If you are a parent of a child in primary school, you will probably be becoming aware of the increased focus on grammar and punctuation contained in the new National Curriculum. Your child’s school may have provided information about the new English grammar, punctuation and spelling tests which Year 2 and Year 6 children will be taking next summer. Depending upon when and where you went to school, you may find the information coming from school (and the terminology being used by your child) challenging. Whether you are bewildered by the terminology used or just want to know a little more to support your child, I hope you will find this blog useful. You can click on the Parent’s Start Page to link to information about different areas of grammar and punctuation. Alternatively, enter a term in the search bar or click on a word in the cloud of labels. If you have further queries, get in touch and I will try to help where I can.

Monday, 16 November 2015

Standard English

Standard English is a dialect of English which uses what is considered to be 'correct' grammar and is used in formal situations.  It contrasts with other, local dialects of English which we use in our everyday life in whatever area of the country we come from.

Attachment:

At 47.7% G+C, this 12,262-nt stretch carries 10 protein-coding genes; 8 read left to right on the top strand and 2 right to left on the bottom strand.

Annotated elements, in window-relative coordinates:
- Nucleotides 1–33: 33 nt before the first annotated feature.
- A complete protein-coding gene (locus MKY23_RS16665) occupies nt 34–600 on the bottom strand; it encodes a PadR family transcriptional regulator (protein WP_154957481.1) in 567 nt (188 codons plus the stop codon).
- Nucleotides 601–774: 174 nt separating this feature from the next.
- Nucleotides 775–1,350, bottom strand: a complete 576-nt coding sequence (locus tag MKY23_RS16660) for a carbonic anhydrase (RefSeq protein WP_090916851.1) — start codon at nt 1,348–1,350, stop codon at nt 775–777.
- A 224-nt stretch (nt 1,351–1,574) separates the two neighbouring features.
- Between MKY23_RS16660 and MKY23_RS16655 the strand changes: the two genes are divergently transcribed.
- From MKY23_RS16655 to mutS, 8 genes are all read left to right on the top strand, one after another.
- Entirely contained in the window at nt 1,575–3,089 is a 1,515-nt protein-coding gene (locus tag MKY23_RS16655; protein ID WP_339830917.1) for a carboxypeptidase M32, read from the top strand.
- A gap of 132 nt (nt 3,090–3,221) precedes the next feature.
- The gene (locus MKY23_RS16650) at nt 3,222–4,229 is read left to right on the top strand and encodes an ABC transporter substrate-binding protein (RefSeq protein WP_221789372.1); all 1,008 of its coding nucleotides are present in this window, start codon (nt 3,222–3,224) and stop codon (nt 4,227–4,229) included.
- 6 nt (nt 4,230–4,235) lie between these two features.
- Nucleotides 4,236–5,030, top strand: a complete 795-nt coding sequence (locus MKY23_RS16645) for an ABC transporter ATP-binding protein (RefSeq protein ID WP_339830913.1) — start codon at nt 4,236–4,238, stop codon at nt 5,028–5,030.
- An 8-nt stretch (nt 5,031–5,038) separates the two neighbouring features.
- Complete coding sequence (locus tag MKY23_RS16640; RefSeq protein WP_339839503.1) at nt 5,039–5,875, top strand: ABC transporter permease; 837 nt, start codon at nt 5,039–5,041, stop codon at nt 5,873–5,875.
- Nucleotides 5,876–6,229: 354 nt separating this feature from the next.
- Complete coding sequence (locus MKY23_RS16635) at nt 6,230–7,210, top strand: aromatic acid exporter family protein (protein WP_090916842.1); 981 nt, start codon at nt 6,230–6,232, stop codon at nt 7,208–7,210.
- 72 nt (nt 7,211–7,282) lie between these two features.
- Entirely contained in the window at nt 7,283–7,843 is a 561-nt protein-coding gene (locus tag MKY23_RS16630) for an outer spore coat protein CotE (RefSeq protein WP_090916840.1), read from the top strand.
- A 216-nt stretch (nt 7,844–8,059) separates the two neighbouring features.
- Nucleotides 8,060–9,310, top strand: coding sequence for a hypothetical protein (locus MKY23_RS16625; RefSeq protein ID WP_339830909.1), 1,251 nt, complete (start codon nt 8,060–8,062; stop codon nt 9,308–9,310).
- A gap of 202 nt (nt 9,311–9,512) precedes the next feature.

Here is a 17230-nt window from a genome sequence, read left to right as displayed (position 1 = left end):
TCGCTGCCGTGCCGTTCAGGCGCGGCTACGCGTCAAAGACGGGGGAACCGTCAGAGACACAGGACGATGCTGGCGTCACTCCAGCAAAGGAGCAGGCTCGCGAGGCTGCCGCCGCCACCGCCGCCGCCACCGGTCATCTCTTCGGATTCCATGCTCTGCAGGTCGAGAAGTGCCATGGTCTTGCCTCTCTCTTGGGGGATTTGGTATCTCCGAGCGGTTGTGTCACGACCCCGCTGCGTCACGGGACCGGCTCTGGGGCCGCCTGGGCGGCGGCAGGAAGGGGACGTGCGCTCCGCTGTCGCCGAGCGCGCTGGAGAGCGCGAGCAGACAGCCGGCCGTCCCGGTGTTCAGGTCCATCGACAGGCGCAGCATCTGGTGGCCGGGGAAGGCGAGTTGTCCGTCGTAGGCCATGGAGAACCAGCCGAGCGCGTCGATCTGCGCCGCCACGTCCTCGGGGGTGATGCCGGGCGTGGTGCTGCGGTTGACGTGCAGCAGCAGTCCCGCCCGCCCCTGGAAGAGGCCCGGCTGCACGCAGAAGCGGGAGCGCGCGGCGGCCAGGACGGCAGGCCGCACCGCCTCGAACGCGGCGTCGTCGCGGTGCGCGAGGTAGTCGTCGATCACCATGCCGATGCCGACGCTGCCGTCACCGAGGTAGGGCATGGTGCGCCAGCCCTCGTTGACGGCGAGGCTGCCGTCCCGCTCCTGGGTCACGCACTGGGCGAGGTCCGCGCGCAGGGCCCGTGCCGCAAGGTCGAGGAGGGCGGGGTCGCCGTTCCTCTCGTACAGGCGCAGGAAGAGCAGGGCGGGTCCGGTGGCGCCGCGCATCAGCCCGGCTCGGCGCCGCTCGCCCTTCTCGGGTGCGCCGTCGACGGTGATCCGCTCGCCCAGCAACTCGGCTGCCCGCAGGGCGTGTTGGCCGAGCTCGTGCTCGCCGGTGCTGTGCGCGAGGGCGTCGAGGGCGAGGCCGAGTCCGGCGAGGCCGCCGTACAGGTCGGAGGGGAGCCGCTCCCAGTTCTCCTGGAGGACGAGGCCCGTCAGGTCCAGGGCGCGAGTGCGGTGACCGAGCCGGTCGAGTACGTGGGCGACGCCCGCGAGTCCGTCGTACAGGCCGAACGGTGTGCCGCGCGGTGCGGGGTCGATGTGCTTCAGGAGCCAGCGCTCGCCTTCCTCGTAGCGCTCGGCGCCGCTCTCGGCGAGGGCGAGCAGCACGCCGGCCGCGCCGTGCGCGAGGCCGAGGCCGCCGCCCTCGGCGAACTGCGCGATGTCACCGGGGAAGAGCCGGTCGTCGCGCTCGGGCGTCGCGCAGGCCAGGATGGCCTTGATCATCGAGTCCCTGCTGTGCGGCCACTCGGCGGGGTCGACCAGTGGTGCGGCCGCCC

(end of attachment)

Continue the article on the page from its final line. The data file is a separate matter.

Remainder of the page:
Dialect is more than just an accent: each local dialect may have different ways of using grammar and different vocabulary.  For instance, if you come from Newcastle, in your dialect you would use 'me' instead of 'my' and 'wor' instead of 'our'.  You might 'hoy' something, instead of 'throw' it.

We must ensure children understand that it is not wrong to use their own, local dialect.  Every dialect has its own rich grammar and vocabulary and is used perfectly to communicate in its own area.  However, we need to explain that the Standard English dialect should be used when we write, and also when we speak in formal situations, so that we can be understood everywhere in the English speaking world.

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